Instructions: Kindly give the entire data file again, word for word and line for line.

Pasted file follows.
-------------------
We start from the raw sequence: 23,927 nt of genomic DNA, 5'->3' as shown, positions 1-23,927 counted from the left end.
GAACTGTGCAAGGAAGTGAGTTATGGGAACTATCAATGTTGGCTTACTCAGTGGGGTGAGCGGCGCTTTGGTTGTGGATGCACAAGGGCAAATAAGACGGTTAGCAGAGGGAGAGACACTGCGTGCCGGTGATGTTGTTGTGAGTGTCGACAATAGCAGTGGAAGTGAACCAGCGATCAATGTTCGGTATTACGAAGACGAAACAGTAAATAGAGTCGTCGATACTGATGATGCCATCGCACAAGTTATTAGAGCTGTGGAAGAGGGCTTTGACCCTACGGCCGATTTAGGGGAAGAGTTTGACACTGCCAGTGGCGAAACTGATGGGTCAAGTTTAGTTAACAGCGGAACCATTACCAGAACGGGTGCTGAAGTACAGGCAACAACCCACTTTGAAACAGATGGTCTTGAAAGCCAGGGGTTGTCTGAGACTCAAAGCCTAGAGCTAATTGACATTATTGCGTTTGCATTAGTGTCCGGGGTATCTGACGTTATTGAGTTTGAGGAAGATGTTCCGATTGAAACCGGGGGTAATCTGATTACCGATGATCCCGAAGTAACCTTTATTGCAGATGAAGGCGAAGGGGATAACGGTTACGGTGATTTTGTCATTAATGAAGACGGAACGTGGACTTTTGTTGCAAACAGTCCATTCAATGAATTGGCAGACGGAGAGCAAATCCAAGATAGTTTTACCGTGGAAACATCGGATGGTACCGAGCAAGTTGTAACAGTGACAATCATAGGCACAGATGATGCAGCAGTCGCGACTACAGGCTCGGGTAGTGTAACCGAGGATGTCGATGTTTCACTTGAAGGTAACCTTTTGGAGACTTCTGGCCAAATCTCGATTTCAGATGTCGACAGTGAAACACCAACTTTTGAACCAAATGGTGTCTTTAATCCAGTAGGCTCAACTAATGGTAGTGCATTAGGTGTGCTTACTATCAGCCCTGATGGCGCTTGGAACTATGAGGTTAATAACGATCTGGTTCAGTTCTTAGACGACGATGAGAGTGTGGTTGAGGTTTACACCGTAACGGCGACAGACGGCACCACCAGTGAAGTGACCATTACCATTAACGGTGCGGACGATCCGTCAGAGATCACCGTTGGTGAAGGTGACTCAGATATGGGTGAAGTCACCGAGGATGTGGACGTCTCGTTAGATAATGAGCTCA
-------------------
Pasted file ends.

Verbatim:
We start from the raw sequence: 23,927 nt of genomic DNA, 5'->3' as shown, positions 1-23,927 counted from the left end.
GAACTGTGCAAGGAAGTGAGTTATGGGAACTATCAATGTTGGCTTACTCAGTGGGGTGAGCGGCGCTTTGGTTGTGGATGCACAAGGGCAAATAAGACGGTTAGCAGAGGGAGAGACACTGCGTGCCGGTGATGTTGTTGTGAGTGTCGACAATAGCAGTGGAAGTGAACCAGCGATCAATGTTCGGTATTACGAAGACGAAACAGTAAATAGAGTCGTCGATACTGATGATGCCATCGCACAAGTTATTAGAGCTGTGGAAGAGGGCTTTGACCCTACGGCCGATTTAGGGGAAGAGTTTGACACTGCCAGTGGCGAAACTGATGGGTCAAGTTTAGTTAACAGCGGAACCATTACCAGAACGGGTGCTGAAGTACAGGCAACAACCCACTTTGAAACAGATGGTCTTGAAAGCCAGGGGTTGTCTGAGACTCAAAGCCTAGAGCTAATTGACATTATTGCGTTTGCATTAGTGTCCGGGGTATCTGACGTTATTGAGTTTGAGGAAGATGTTCCGATTGAAACCGGGGGTAATCTGATTACCGATGATCCCGAAGTAACCTTTATTGCAGATGAAGGCGAAGGGGATAACGGTTACGGTGATTTTGTCATTAATGAAGACGGAACGTGGACTTTTGTTGCAAACAGTCCATTCAATGAATTGGCAGACGGAGAGCAAATCCAAGATAGTTTTACCGTGGAAACATCGGATGGTACCGAGCAAGTTGTAACAGTGACAATCATAGGCACAGATGATGCAGCAGTCGCGACTACAGGCTCGGGTAGTGTAACCGAGGATGTCGATGTTTCACTTGAAGGTAACCTTTTGGAGACTTCTGGCCAAATCTCGATTTCAGATGTCGACAGTGAAACACCAACTTTTGAACCAAATGGTGTCTTTAATCCAGTAGGCTCAACTAATGGTAGTGCATTAGGTGTGCTTACTATCAGCCCTGATGGCGCTTGGAACTATGAGGTTAATAACGATCTGGTTCAGTTCTTAGACGACGATGAGAGTGTGGTTGAGGTTTACACCGTAACGGCGACAGACGGCACCACCAGTGAAGTGACCATTACCATTAACGGTGCGGACGATCCGTCAGAGATCACCGTTGGTGAAGGTGACTCAGATATGGGTGAAGTCACCGAGGATGTGGACGTCTCGTTAGATAATGAGCTCA